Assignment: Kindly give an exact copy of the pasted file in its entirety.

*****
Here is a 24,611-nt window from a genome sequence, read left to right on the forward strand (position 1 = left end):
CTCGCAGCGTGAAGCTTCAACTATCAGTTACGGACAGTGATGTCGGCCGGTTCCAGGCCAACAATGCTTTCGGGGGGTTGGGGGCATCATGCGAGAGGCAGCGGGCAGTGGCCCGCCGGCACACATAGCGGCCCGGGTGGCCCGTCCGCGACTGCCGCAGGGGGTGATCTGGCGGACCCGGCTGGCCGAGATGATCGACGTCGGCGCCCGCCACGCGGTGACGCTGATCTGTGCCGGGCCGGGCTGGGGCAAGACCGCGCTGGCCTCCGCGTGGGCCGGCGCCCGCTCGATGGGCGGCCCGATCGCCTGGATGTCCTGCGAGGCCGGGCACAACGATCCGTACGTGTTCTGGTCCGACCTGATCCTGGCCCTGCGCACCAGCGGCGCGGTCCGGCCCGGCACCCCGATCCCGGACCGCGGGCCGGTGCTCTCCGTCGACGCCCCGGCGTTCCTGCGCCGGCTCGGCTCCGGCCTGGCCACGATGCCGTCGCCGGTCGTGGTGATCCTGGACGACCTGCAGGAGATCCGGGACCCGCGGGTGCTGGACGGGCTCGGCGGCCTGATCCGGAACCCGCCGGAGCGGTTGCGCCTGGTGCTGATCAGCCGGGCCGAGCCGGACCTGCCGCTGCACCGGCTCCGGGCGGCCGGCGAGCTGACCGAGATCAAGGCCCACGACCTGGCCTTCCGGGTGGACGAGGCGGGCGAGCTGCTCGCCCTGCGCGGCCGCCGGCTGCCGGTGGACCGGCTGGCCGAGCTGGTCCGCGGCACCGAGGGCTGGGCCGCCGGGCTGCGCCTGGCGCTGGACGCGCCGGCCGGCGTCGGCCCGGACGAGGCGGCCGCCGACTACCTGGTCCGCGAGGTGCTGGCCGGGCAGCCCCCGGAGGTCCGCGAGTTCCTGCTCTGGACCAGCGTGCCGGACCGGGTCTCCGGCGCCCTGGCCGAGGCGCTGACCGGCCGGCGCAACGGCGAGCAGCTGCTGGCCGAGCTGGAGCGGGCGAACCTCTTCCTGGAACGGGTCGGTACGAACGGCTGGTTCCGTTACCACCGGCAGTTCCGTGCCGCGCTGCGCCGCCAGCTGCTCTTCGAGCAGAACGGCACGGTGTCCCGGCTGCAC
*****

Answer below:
Here is a 24,611-nt window from a genome sequence, read left to right on the forward strand (position 1 = left end):
CTCGCAGCGTGAAGCTTCAACTATCAGTTACGGACAGTGATGTCGGCCGGTTCCAGGCCAACAATGCTTTCGGGGGGTTGGGGGCATCATGCGAGAGGCAGCGGGCAGTGGCCCGCCGGCACACATAGCGGCCCGGGTGGCCCGTCCGCGACTGCCGCAGGGGGTGATCTGGCGGACCCGGCTGGCCGAGATGATCGACGTCGGCGCCCGCCACGCGGTGACGCTGATCTGTGCCGGGCCGGGCTGGGGCAAGACCGCGCTGGCCTCCGCGTGGGCCGGCGCCCGCTCGATGGGCGGCCCGATCGCCTGGATGTCCTGCGAGGCCGGGCACAACGATCCGTACGTGTTCTGGTCCGACCTGATCCTGGCCCTGCGCACCAGCGGCGCGGTCCGGCCCGGCACCCCGATCCCGGACCGCGGGCCGGTGCTCTCCGTCGACGCCCCGGCGTTCCTGCGCCGGCTCGGCTCCGGCCTGGCCACGATGCCGTCGCCGGTCGTGGTGATCCTGGACGACCTGCAGGAGATCCGGGACCCGCGGGTGCTGGACGGGCTCGGCGGCCTGATCCGGAACCCGCCGGAGCGGTTGCGCCTGGTGCTGATCAGCCGGGCCGAGCCGGACCTGCCGCTGCACCGGCTCCGGGCGGCCGGCGAGCTGACCGAGATCAAGGCCCACGACCTGGCCTTCCGGGTGGACGAGGCGGGCGAGCTGCTCGCCCTGCGCGGCCGCCGGCTGCCGGTGGACCGGCTGGCCGAGCTGGTCCGCGGCACCGAGGGCTGGGCCGCCGGGCTGCGCCTGGCGCTGGACGCGCCGGCCGGCGTCGGCCCGGACGAGGCGGCCGCCGACTACCTGGTCCGCGAGGTGCTGGCCGGGCAGCCCCCGGAGGTCCGCGAGTTCCTGCTCTGGACCAGCGTGCCGGACCGGGTCTCCGGCGCCCTGGCCGAGGCGCTGACCGGCCGGCGCAACGGCGAGCAGCTGCTGGCCGAGCTGGAGCGGGCGAACCTCTTCCTGGAACGGGTCGGTACGAACGGCTGGTTCCGTTACCACCGGCAGTTCCGTGCCGCGCTGCGCCGCCAGCTGCTCTTCGAGCAGAACGGCACGGTGTCCCGGCTGCAC